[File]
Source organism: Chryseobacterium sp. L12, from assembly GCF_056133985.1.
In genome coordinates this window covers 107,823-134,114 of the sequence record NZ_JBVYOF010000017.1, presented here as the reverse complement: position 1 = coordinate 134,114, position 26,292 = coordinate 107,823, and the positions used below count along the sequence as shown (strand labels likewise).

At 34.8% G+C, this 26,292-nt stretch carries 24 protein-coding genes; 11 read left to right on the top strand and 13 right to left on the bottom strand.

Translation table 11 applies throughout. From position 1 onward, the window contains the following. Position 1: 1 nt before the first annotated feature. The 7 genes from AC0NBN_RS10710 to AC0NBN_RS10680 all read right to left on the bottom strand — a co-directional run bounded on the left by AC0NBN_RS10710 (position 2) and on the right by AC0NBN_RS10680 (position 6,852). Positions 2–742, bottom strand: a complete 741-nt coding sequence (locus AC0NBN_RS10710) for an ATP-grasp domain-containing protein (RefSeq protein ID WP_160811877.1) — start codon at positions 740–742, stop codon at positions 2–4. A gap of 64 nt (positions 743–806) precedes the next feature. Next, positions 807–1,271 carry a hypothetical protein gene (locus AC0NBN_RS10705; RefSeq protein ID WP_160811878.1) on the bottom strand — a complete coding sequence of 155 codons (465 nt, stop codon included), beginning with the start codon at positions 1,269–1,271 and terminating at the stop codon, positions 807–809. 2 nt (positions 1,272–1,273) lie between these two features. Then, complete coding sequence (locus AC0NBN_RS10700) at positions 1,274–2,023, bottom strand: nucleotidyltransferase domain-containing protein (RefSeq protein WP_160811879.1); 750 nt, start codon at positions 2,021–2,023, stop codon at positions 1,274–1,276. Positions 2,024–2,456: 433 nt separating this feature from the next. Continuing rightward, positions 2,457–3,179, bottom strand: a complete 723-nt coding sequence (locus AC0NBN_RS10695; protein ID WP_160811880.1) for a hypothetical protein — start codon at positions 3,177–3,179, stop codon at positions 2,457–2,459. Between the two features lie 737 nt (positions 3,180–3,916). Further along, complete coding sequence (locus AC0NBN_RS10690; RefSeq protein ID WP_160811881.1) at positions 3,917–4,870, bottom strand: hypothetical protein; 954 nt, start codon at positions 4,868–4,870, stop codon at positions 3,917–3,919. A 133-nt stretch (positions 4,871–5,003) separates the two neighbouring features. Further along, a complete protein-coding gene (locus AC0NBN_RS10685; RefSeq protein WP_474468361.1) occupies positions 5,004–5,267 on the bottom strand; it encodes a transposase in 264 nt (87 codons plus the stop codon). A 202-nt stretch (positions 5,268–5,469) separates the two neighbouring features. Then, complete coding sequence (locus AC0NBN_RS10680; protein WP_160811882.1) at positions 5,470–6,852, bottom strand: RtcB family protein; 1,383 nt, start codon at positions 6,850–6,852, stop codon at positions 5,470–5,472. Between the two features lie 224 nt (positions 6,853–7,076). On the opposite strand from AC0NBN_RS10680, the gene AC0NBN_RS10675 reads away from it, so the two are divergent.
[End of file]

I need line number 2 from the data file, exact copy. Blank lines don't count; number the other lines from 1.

In genome coordinates this window covers 107,823-134,114 of the sequence record NZ_JBVYOF010000017.1, presented here as the reverse complement: position 1 = coordinate 134,114, position 26,292 = coordinate 107,823, and the positions used below count along the sequence as shown (strand labels likewise).